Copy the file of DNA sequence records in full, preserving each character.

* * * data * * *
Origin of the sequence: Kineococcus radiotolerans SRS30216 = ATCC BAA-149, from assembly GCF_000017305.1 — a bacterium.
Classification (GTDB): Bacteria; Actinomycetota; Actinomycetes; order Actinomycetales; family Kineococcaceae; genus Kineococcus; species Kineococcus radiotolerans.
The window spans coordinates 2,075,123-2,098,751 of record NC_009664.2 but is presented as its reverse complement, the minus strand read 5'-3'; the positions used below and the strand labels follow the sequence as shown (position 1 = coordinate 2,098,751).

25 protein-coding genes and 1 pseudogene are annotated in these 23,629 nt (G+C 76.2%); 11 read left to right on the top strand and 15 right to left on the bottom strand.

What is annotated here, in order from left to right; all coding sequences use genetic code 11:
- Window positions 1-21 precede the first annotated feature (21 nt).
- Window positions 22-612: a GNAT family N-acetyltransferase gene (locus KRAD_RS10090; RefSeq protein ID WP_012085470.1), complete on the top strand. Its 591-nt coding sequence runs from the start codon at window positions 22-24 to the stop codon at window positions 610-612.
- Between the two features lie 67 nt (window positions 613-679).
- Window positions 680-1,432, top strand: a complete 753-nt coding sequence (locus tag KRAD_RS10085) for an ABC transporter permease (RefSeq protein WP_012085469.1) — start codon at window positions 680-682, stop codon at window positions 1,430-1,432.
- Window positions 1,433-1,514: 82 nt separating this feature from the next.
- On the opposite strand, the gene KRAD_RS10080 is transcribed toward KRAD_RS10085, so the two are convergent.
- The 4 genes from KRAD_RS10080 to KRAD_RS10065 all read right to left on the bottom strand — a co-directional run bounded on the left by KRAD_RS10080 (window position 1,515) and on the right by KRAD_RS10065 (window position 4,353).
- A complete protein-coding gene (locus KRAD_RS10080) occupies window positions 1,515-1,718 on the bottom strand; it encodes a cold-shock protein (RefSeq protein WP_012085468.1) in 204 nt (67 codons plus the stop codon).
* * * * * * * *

Origin of the sequence: Kineococcus radiotolerans SRS30216 = ATCC BAA-149, from assembly GCF_000017305.1 — a bacterium.
Classification (GTDB): Bacteria; Actinomycetota; Actinomycetes; order Actinomycetales; family Kineococcaceae; genus Kineococcus; species Kineococcus radiotolerans.
The window spans coordinates 2,075,123-2,098,751 of record NC_009664.2 but is presented as its reverse complement, the minus strand read 5'-3'; the positions used below and the strand labels follow the sequence as shown (position 1 = coordinate 2,098,751).

25 protein-coding genes and 1 pseudogene are annotated in these 23,629 nt (G+C 76.2%); 11 read left to right on the top strand and 15 right to left on the bottom strand.

What is annotated here, in order from left to right; all coding sequences use genetic code 11:
- Window positions 1-21 precede the first annotated feature (21 nt).
- Window positions 22-612: a GNAT family N-acetyltransferase gene (locus KRAD_RS10090; RefSeq protein ID WP_012085470.1), complete on the top strand. Its 591-nt coding sequence runs from the start codon at window positions 22-24 to the stop codon at window positions 610-612.
- Between the two features lie 67 nt (window positions 613-679).
- Window positions 680-1,432, top strand: a complete 753-nt coding sequence (locus tag KRAD_RS10085) for an ABC transporter permease (RefSeq protein WP_012085469.1) — start codon at window positions 680-682, stop codon at window positions 1,430-1,432.
- Window positions 1,433-1,514: 82 nt separating this feature from the next.
- On the opposite strand, the gene KRAD_RS10080 is transcribed toward KRAD_RS10085, so the two are convergent.
- The 4 genes from KRAD_RS10080 to KRAD_RS10065 all read right to left on the bottom strand — a co-directional run bounded on the left by KRAD_RS10080 (window position 1,515) and on the right by KRAD_RS10065 (window position 4,353).
- A complete protein-coding gene (locus KRAD_RS10080) occupies window positions 1,515-1,718 on the bottom strand; it encodes a cold-shock protein (RefSeq protein WP_012085468.1) in 204 nt (67 codons plus the stop codon).